I WOULD love to own a house with an outdoor kitchen, wood stove, and stuff. Of course, it's not that easy in an urban setting with neighboring condominiums and apartments. Lots of issues... Nevertheless, I enjoy watching the fire, the raw smell of burning wood, embers fluttering by, burnt clay pots, veggies off the farm still smothered with muddy soil, fish set to be gutted and all, herbs all over the yard—the breeze or rain and birds chiming along as the dog and cat saunter by.

BACK home in the islands, or long time ago in America, we don't have an apt word for organic since most food are "organic." Meaning, straight from the farm, local, non-pesticide, non-stocked (in shelves) hence no chemical agents to give it longer shelf-life, non-packaged/ready to go as is, non-transported from other sources--and sold right in the open market by people who live in the same community. So when people say “organic” and then they head to a “healthy food” franchise grocery, and negate the local/community grower, I tend to rant. But I digress.

MANY days my life's pursuit of happiness is simply focused on hoping my home team, the Charlotte Hornets win a game. Or I don't argue over some silly, redundant item. Happiness is a sweet two hours goof-around with a child, a cool walk with a babedawg by the river's side—or I get to eat a really fresh and delicious seafood dinner.
I WANNA say, "Let me cook for you, my love. Stay in bed today, rest your back, play a Rising Appalachia CD. Relax like a fairy. Let me handle your sweet lips and warm hips in a bit." Those lines even rhyme, isn't it?



WHEN humanity is well fed and sheltered, and the world and society provide art and music for dancing in place of too much talk, scrutiny and judgment by way of our diversity and differences--then, there will be lesser arguments. There will be Harmony, Love and Peace.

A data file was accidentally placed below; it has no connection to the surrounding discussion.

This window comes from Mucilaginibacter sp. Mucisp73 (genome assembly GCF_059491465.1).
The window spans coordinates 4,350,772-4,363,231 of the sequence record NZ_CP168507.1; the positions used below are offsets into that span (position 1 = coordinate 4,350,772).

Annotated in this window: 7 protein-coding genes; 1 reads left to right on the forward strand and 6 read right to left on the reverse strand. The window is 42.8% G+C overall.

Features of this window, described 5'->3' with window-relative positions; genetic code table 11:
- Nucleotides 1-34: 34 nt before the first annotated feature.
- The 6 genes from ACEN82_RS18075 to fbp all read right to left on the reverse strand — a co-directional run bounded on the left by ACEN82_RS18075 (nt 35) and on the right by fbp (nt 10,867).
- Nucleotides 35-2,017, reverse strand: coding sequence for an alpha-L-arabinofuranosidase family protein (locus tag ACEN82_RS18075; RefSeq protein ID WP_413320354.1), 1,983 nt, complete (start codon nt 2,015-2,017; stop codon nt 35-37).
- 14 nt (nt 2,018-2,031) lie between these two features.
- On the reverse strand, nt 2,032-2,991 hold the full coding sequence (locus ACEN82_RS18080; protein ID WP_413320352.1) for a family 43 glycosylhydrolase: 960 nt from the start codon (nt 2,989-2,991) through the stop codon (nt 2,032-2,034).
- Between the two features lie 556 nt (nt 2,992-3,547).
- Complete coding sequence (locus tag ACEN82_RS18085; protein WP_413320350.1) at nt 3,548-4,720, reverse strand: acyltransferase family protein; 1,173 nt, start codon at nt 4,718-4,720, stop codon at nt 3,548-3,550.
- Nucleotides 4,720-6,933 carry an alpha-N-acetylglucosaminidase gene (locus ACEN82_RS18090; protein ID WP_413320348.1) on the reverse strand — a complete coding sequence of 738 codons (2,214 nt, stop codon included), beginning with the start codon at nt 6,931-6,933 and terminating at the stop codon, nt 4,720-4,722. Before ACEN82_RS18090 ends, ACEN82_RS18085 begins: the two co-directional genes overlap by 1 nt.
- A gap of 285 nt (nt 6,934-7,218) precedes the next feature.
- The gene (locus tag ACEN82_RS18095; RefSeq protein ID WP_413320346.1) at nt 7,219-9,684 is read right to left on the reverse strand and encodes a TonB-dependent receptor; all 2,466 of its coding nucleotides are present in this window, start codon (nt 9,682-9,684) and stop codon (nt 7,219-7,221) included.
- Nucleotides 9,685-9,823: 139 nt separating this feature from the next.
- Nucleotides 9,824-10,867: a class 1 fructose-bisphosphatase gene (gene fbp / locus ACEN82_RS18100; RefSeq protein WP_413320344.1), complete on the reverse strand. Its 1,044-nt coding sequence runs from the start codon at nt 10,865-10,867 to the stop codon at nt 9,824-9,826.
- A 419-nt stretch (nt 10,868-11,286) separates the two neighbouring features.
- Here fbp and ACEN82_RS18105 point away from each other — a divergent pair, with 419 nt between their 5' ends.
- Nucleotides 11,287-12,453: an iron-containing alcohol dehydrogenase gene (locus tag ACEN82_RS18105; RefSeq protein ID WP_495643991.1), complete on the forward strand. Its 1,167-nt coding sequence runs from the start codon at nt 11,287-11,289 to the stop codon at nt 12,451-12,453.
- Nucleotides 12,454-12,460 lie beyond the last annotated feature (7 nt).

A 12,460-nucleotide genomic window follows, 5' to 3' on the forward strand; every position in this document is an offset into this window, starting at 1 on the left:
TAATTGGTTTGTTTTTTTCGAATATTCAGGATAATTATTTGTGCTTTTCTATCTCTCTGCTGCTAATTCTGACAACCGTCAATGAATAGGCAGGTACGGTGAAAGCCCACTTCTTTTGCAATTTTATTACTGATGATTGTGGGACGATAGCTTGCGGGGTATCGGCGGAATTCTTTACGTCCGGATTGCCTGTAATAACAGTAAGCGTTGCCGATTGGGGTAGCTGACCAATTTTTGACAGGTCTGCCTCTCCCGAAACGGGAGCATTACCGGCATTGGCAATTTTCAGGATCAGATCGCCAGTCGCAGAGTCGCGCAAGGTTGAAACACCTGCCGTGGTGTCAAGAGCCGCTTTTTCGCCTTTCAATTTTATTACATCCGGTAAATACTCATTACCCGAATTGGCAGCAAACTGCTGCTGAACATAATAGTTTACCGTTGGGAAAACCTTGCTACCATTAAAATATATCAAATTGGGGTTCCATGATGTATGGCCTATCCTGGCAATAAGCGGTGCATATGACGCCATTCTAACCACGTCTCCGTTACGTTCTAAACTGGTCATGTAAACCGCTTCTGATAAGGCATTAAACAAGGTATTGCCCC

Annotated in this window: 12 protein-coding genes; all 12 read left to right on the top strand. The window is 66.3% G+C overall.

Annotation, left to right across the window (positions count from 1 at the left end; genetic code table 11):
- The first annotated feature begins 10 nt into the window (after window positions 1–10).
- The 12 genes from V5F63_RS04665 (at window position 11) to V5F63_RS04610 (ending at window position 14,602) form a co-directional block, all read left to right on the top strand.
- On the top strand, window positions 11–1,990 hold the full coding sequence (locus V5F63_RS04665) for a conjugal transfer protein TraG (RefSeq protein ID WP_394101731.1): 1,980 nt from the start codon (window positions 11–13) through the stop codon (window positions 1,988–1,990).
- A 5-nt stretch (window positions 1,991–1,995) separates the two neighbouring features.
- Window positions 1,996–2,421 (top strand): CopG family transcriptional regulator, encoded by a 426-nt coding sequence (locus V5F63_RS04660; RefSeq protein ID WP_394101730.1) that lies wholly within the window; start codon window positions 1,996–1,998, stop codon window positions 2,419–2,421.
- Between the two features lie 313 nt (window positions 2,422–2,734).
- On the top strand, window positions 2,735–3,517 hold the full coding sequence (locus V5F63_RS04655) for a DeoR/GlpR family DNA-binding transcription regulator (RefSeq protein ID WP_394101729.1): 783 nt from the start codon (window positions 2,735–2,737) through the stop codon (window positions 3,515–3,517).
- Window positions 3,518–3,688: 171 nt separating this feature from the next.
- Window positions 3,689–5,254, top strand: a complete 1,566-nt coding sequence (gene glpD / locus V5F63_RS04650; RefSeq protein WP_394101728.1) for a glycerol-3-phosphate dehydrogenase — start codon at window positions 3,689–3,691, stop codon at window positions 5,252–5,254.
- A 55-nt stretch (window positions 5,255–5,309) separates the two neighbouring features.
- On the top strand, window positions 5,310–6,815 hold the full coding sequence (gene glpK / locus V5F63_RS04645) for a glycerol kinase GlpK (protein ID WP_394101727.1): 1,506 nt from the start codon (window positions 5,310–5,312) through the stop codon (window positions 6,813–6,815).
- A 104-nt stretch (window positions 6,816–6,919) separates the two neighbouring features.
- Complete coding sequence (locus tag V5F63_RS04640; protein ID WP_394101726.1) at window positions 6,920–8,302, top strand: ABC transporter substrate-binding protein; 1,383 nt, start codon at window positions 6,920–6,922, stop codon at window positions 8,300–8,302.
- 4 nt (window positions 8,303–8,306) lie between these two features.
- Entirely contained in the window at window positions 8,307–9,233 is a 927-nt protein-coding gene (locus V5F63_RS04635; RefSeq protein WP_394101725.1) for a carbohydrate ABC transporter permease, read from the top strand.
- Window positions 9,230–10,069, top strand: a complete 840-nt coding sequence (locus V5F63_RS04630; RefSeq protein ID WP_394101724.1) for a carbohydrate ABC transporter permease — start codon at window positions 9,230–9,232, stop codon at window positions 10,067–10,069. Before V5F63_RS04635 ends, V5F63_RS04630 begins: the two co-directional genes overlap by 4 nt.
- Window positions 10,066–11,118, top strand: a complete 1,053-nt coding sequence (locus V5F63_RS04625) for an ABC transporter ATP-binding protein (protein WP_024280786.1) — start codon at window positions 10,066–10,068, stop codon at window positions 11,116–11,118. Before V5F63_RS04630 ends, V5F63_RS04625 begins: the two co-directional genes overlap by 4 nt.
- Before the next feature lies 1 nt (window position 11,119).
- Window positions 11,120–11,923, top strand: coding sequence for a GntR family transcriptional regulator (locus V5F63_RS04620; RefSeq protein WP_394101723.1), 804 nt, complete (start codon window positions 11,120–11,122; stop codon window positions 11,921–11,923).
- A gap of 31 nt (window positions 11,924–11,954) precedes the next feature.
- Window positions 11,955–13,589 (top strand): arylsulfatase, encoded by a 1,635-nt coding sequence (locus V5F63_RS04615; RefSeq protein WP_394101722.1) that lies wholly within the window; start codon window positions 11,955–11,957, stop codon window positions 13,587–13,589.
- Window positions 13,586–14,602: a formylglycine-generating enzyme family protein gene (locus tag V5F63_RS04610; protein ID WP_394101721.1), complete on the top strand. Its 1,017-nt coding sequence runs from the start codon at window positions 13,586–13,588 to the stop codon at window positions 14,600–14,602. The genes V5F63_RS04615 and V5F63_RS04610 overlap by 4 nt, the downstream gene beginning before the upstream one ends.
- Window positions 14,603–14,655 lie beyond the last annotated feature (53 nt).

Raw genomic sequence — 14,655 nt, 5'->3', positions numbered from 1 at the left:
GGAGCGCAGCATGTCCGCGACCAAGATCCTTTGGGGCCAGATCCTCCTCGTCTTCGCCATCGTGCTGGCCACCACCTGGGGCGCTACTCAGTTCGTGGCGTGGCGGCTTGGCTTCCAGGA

COOK like a world music artist. Not just a cover band. Recipes are fundamentals, let's infuse our personal magic.

"BIZARRE Foods," the TV show, is interesting to me because food is the best way to harmoniously interface with other people's culture. A shortage or lack of understanding of cultural truths pave way for animosities and discrimination between countries. Sadly, we in the West, have become more choosy and picky with our food--sometimes judging others' culinary identity as strange and disgusting. Fact is, we waste a lot of food enough to feed more than half of starving the human race.

EATING is better than arguing. Dancing is better than fighting. Kissing is better than Breaded Pork Chops. Got problem with that?

WE lost the glory of simplicity because nothing seems simple anymore. Food is so complex. Is that GFO-free? as in genetically-fucked up? Ah, gimme safe food or I starve myself to death! Language is so complex. Political correctness needs to be a college degree,I guess—your main job is to correct people, politically. It is easier to junk a cellphone since before there's only 1 house phone to 101 houses, one TV to a barrio of 2,000... Food is what mom placed on the table, EAT! These days, younger people don't have an idea how to it was then so they tend to get depressed with seemingly "simple" things. What? There's no Wi-Fi in the woods? 

Tuesday, April 19, 2016

The Chinese Work Ethic

THE Chinese work ethic and business sense continually mystify me. They've been in the Philippines long before the Spaniards and Americans did. Although the old Astronesian natives have long traded business with China, the one Chinese dude that registered in Filipinos' psyche was a pirate named Lim Ah Hong. Probably Senor Espanol and Mr Smith thought it convenient to create a “pirate” image of the Chinese to sort of lessen competition? Not sure... But what's sure is, the Chinese have long upended the Spaniards and Americans in the Philippines even before Beijing entered WTO in early 90s, and evolved into the unparalleled manufaturing titan of global business.